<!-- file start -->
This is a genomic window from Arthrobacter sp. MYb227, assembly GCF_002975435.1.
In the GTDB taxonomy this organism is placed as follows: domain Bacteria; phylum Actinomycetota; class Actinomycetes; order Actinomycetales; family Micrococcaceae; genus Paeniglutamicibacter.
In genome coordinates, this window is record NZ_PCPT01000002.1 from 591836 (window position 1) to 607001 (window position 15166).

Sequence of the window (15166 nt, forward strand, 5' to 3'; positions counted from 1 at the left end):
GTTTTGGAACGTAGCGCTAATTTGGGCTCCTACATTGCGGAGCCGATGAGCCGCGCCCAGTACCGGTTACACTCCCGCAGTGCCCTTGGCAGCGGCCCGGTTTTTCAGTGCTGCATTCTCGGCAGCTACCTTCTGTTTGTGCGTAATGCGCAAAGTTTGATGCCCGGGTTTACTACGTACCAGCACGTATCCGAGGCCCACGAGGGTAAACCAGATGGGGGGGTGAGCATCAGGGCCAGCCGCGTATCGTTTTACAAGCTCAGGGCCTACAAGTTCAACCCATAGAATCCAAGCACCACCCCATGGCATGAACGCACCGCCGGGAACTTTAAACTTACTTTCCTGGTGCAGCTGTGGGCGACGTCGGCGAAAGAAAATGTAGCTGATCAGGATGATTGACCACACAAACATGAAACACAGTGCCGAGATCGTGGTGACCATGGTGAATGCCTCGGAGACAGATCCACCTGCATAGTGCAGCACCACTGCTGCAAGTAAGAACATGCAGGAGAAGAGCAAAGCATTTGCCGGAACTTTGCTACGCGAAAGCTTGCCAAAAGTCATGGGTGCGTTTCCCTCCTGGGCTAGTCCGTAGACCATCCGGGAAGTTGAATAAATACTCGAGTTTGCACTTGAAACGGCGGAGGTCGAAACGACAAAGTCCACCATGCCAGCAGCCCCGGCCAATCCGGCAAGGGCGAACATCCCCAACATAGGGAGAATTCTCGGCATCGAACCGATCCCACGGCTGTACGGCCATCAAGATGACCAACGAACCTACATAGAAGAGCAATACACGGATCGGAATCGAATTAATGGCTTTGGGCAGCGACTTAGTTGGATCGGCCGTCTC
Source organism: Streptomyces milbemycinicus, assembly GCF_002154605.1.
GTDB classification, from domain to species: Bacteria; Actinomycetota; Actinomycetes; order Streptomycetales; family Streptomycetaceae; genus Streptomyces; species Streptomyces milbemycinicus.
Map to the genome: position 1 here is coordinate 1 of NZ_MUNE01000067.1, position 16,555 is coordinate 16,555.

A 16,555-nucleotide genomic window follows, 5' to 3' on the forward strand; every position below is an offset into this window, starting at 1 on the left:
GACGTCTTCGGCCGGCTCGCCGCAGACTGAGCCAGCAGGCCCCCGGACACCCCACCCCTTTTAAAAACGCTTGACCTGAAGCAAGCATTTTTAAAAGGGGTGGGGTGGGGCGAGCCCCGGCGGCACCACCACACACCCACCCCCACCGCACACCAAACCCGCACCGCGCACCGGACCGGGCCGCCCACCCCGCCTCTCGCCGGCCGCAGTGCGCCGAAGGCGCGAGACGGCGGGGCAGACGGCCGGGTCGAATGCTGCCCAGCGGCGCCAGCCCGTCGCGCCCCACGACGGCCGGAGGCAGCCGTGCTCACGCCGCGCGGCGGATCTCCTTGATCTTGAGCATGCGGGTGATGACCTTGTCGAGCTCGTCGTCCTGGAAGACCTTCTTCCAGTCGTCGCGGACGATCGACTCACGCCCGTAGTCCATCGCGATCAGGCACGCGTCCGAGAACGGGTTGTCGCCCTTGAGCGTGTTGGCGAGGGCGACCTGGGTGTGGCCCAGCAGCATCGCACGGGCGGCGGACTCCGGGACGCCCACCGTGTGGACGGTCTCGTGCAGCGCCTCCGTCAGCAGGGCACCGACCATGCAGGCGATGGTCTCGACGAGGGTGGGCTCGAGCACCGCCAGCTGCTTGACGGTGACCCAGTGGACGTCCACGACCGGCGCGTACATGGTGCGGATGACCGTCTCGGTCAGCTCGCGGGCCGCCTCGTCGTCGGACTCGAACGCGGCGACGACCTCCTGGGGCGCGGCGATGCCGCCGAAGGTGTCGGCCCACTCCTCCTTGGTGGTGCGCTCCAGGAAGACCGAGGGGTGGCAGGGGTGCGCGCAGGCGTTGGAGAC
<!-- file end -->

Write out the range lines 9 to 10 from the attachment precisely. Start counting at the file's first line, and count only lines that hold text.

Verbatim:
A 16,555-nucleotide genomic window follows, 5' to 3' on the forward strand; every position below is an offset into this window, starting at 1 on the left:
GACGTCTTCGGCCGGCTCGCCGCAGACTGAGCCAGCAGGCCCCCGGACACCCCACCCCTTTTAAAAACGCTTGACCTGAAGCAAGCATTTTTAAAAGGGGTGGGGTGGGGCGAGCCCCGGCGGCACCACCACACACCCACCCCCACCGCACACCAAACCCGCACCGCGCACCGGACCGGGCCGCCCACCCCGCCTCTCGCCGGCCGCAGTGCGCCGAAGGCGCGAGACGGCGGGGCAGACGGCCGGGTCGAATGCTGCCCAGCGGCGCCAGCCCGTCGCGCCCCACGACGGCCGGAGGCAGCCGTGCTCACGCCGCGCGGCGGATCTCCTTGATCTTGAGCATGCGGGTGATGACCTTGTCGAGCTCGTCGTCCTGGAAGACCTTCTTCCAGTCGTCGCGGACGATCGACTCACGCCCGTAGTCCATCGCGATCAGGCACGCGTCCGAGAACGGGTTGTCGCCCTTGAGCGTGTTGGCGAGGGCGACCTGGGTGTGGCCCAGCAGCATCGCACGGGCGGCGGACTCCGGGACGCCCACCGTGTGGACGGTCTCGTGCAGCGCCTCCGTCAGCAGGGCACCGACCATGCAGGCGATGGTCTCGACGAGGGTGGGCTCGAGCACCGCCAGCTGCTTGACGGTGACCCAGTGGACGTCCACGACCGGCGCGTACATGGTGCGGATGACCGTCTCGGTCAGCTCGCGGGCCGCCTCGTCGTCGGACTCGAACGCGGCGACGACCTCCTGGGGCGCGGCGATGCCGCCGAAGGTGTCGGCCCACTCCTCCTTGGTGGTGCGCTCCAGGAAGACCGAGGGGTGGCAGGGGTGCGCGCAGGCGTTGGAGAC